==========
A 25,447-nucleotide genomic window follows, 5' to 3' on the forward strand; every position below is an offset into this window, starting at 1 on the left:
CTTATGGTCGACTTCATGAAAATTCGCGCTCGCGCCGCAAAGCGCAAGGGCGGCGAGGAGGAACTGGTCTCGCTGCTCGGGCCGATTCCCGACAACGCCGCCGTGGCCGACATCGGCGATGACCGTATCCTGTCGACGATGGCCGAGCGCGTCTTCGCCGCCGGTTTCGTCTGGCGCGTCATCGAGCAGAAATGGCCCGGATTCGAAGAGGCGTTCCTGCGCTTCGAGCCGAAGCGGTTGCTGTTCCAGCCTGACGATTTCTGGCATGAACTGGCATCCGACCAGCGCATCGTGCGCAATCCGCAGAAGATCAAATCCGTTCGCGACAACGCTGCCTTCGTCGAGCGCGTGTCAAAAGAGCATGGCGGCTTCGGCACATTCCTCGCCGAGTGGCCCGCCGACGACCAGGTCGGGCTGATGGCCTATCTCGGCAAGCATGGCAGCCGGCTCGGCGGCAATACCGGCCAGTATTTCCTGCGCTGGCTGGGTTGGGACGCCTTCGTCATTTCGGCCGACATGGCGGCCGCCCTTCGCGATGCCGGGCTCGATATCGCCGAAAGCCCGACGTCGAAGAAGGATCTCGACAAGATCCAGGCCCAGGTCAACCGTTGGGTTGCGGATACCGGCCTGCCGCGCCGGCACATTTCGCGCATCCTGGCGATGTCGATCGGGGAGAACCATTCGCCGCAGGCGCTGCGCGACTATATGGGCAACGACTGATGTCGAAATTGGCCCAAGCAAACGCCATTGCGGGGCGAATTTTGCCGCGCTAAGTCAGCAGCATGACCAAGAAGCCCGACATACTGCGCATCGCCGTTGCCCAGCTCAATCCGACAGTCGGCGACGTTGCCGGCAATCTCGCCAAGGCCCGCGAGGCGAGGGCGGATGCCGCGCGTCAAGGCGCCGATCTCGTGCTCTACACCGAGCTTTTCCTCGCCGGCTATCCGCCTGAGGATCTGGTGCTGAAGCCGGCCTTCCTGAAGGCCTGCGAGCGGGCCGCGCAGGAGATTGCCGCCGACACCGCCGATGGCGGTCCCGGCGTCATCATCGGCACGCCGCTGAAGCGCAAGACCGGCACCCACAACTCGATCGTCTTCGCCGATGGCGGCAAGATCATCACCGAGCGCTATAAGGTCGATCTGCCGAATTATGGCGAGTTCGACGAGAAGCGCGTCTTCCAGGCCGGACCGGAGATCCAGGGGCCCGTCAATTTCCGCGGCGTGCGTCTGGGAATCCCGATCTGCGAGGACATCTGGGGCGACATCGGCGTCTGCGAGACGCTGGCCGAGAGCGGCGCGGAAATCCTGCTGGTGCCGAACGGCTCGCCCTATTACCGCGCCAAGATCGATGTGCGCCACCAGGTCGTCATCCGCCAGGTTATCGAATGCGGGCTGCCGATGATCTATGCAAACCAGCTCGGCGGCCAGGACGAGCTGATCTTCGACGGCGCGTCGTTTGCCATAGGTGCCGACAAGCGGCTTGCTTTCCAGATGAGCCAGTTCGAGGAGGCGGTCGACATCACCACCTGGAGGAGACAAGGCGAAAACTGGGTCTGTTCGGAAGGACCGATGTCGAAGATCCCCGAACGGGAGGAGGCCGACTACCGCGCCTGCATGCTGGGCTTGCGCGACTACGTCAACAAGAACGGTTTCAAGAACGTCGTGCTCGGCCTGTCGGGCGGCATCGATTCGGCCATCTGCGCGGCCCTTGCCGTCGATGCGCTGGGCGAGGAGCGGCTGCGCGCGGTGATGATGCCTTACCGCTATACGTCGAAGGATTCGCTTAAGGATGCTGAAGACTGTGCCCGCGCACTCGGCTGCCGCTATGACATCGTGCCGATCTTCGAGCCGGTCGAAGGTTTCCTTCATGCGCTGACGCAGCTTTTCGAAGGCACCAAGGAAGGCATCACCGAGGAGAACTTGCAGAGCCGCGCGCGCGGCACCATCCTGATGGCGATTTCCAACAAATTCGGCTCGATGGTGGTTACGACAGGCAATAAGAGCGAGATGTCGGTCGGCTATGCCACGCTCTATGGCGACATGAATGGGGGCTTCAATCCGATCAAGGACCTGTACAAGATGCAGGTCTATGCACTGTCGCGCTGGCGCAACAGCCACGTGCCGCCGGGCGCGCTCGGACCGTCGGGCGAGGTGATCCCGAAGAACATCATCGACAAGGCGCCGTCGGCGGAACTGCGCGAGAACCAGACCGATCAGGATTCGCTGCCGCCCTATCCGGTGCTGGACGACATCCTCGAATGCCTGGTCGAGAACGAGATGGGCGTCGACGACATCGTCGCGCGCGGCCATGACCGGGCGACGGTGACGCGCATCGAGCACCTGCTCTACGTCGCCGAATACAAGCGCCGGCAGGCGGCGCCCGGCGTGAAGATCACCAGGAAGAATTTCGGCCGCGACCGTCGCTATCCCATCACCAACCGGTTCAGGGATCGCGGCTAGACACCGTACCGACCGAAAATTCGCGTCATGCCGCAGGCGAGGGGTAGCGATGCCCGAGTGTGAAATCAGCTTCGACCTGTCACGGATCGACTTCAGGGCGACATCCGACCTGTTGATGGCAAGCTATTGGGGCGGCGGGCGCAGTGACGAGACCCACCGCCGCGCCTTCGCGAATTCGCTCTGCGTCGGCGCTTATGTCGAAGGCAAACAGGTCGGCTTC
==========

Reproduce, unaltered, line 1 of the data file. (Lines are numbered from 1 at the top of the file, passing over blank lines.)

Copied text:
A 25,447-nucleotide genomic window follows, 5' to 3' on the forward strand; every position below is an offset into this window, starting at 1 on the left: